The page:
“There’s no such thing as kind of animal-friendly”
Bas Rodenburg and Jeannette van de Ven talk about the unavoidable road to animal-friendly livestock farming
In 2021, at the behest of the Minister for Agriculture, Nature and Food Quality, the Council on Animal Affairs formulated six leading principles for animal-friendly livestock farming. Bas Rodenburg and Jeannette van de Ven were involved in drafting the resulting covenant. What does an animal-friendly livestock farm look like? And what does it take to achieve that? “We still have a long way to go, but there is no avoiding the road ahead of us.”
What does animal-friendly livestock farming mean to the two of you?
“Ah, you’re starting off with the toughest question,” Jeannette van Ven says with a laugh. She owns a dairy goat farm in the province of North-Brabant and sits on the board of the Netherlands Horticultural and Agricultural Organisation. “The Council on Animal Affairs has written a great vision statement about that, but if you were to ask average citizens, it would mean something different to everyone. Some people think it’s animal-friendly to give chickens ten centimetres more space per bird, while others would aim for free range and an organic-dynamic system. That makes it hard to determine what counts as ‘animal-friendly’.”
“It would be easier if we only had to take animal welfare into account,” the goat farmer continues. “Instead, farmers find themselves dealing with many challenges at the same time. They have to weigh aspects like the environment and climate, emissions and food safety as well. If animal-friendly livestock farming were just about the welfare of the animals, we’d all be able to figure it out pretty easily – right, Bas?”
“Yes, I think so,” Bas Rodenburg, Professor of Animal Welfare at UU’s Faculty of Veterinary Medicine, answers with a grin. “The Council on Animal Affairs operates from the standpoint of the animal’s needs. That means looking for ways to integrate their natural behaviours into the way you keep that animal. This approach is vital in order to support animals’ capacity to adapt. An animal must be able to exert some degree of control over its environment, both in terms of the social group and the physical environment. Research has shown us that this enhances an animal’s well-being. But at the same time, I see the challenges with regard to sustainability and climate. When you let chickens run around outside, for example, more nitrogen ends up in the environment than when they just stay in the shed. Ultimately, all those factors will have to be brought together.”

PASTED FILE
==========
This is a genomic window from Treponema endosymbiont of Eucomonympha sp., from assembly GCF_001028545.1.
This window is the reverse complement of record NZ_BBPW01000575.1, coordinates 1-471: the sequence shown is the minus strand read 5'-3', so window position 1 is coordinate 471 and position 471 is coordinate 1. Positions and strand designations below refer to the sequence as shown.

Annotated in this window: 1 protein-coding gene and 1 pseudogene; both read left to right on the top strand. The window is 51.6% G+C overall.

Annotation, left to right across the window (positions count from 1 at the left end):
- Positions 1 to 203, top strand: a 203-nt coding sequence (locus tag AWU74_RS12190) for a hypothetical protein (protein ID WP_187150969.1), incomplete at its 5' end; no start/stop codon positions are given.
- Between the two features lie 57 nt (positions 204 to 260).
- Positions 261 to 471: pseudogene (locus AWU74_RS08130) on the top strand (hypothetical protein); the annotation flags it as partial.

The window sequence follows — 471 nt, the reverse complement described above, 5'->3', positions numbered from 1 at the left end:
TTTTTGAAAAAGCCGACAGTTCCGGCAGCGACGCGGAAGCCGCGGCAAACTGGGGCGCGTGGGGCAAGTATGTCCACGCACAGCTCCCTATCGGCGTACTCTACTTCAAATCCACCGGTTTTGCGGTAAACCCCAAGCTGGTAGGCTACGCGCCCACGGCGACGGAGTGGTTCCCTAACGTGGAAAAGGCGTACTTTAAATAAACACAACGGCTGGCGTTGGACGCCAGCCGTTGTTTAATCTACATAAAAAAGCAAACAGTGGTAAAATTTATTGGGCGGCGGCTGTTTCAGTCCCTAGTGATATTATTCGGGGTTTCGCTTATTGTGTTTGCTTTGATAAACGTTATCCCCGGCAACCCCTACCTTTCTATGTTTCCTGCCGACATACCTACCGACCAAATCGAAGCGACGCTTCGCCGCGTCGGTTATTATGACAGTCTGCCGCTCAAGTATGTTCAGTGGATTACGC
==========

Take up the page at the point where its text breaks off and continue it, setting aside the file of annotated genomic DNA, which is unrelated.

In your opinion, what needs to be done first?
Van de Ven says: “Most of all, we need clarity about the principles guiding our actions. The Council on Animal Affairs’ report is a good place to start, but we still need to reach consensus about it. If we operate based on the animals’ interest, what concessions will we have to make in the area of environment and climate? This needs to be clear before we can start thinking about what animal-friendly livestock farming will mean for individual cows, chickens or pigs.”
Van de Ven wonders: will our goal for 2040 be the ‘modest home’, with a minimum standard of animal welfare, or the animal-friendly ‘villa’. “That’s an actual discussion at the moment. Some farmers want to take big steps to achieve animal-friendly livestock farming by 2040, while others are wondering who’s going to pay for all of it.”
Rodenburg adds: “If you act purely based on an animal’s interests, there’s really no such thing as ‘kind of’ animalfriendly. The intrinsic value of an animal, no physical modifications and keeping the calf with the cow are major topics right now. Then the question becomes: does the ‘modest home’ even exist, or should you work toward the villa? And if so, what road do you take to get there?”
Van de Ven continues: “The entire farm operation then needs to meet higher standards of animal welfare. Many farmers would like to do that, but they have to be able to recoup the investment it will take. So how do we do that?”
Rodenburg: “Yeah, that’s something I’m still trying to figure out as well. But you can’t sort-of stop docking piglets’ tails, or sort-of leave calves with their mothers. The exact same discussion is taking place at the European level, too. In some countries – like Spain or Eastern European countries – it’s normal for chickens to be kept in cages (called batteries), but that’s no longer allowed in the Netherlands. So how does the EU move forward as a whole?”
You can't sort-of stop docking piglets’ tails, or sort-of leave calves with their mothers
What are the major challenges?
Van de Ven: “By choosing the ‘modest house’ scenario, you leave room in the market for additional characteristics and offer the consumers freedom of choice. On top of which, we’re dealing with a European market. If we set the bar too high in the Netherlands, I worry that retailers will simply go abroad to buy their products. This is where the tension lies: how far can we stretch?”